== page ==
Friday, September 16, 2011

Complete DHS Daily Report for September 16, 2011

Daily Report

Top Stories

• A rogue trader has cost Switzerland’s largest bank, UBS, about $2 billion in losses –- the biggest such scandal in Swiss financial history. – swissinfo See item 10 below in the Banking and Finance Sector

• The world's busiest border crossing, located between San Diego and Tijuana, Mexico, reopened 13 of 24 vehicle lanes after scaffolding collapsed a day before, injuring at least 11 people and halting all U.S.-bound traffic. – KSWB 5 San Diego (See item 15)

15. September 15, KSWB 5 San Diego – (California; International) San Ysidro border to reopen after accident. The world's busiest border crossing has reopened 13 of 24 vehicle lanes after scaffolding collapsed a day earlier, injuring at least 11 people and halting all U.S.-bound traffic. U.S. Customs and Border Protection (CBP) said the San Ysidro border crossing connecting San Diego and Tijuana, Mexico, opened the lanes at midnight September 15. The agency was uncertain when the remaining 11 lanes would reopen, but did not expect it would happen September 15. Southbound traffic at the border was closed briefly, but all lanes were reopened except the far left lane, which was reserved for emergency vehicles, Caltrans officials said. The collapse happened at about 10:45 a.m. September 14 at a covered area of the port undergoing demolition as part of an expansion, a CBP spokeswoman said. She said the collapse started at lane 8 and continued across other lanes to the pedestrian processing building. Debris from the collapse trapped 15 vehicles under the canopy, a San Diego Fire-Rescue spokesman said. Eight of the victims were able to free themselves from their autos, and emergency crews extricated the rest, he said. Eleven people were taken by ambulance to three area hospitals, and one person had serious injuries, but all were expected to recover said the fire rescue spokesman. Border agents re-opened the pedestrian bridge and began processing pedestrian traffic at 6:30 p.m. after safety checks were completed on the building, the CBP spokeswoman said. The scaffolding was meant to protect cars from debris falling during the demolition. The cause of the collapse is under investigation. Source:,0,2145807.story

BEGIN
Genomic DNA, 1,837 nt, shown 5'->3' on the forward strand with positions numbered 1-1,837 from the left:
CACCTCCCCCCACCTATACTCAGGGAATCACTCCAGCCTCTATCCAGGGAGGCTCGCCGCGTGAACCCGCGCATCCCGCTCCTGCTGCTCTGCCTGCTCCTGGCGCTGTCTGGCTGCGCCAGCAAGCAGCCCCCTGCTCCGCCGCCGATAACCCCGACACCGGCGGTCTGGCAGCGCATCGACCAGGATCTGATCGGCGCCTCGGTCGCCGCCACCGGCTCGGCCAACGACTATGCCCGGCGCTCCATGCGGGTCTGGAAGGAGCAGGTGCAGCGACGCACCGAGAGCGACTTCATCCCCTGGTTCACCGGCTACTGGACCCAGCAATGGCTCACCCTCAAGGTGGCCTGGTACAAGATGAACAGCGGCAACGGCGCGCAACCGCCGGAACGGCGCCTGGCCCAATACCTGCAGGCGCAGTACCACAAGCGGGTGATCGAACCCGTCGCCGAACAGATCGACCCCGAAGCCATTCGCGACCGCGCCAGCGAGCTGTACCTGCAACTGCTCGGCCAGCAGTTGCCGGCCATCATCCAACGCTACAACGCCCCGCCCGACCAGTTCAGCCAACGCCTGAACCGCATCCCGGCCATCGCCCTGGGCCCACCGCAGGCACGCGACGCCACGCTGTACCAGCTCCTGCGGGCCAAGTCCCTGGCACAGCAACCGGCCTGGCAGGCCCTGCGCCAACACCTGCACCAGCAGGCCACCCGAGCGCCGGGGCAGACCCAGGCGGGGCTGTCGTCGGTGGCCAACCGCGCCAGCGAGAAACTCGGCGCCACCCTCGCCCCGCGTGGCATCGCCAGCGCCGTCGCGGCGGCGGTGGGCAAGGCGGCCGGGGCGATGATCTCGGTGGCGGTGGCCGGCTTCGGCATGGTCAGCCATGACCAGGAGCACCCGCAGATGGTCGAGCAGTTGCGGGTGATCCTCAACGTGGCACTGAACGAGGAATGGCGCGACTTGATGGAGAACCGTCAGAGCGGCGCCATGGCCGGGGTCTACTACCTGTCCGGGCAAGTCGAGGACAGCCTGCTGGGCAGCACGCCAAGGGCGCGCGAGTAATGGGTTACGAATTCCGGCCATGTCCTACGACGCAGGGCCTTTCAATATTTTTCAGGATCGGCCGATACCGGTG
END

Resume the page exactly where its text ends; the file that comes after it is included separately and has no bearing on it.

Banking and Finance Sector

10. September 15, swissinfo – (International) UBS hit by $2 billion rogue-trader losses. A rogue trader has cost Switzerland’s largest bank, UBS, about $2 billion in losses –- the biggest such scandal in Swiss financial history. UBS warned the unauthorized trading by one of its investment bankers is likely to negatively impact its third quarter results. A 31-year-old man was arrested in London, England, under suspicion of fraud. Details are scarce, with the bank only estimating losses and refusing to elaborate on what markets the rogue trades took place. UBS said no clients were affected, leading some to conclude the employee was gambling with the bank’s own money. UBS launched an investigation into how internal controls failed to spot the fraud and the regulator, the Swiss Financial Market Supervisory Authority (Finma) was alerted. The estimated $2 billion losses would list the UBS scandal among the world’s biggest rogue trading frauds. The discovery of a rogue trader is the latest in a series of blows that has pounded UBS in the past 3 years. The bank is also facing a series of lawsuits in the United States from clients and institutions that lost money during the financial crisis. Source:$2_billion_rogue-trader_losses.html?cid=31145086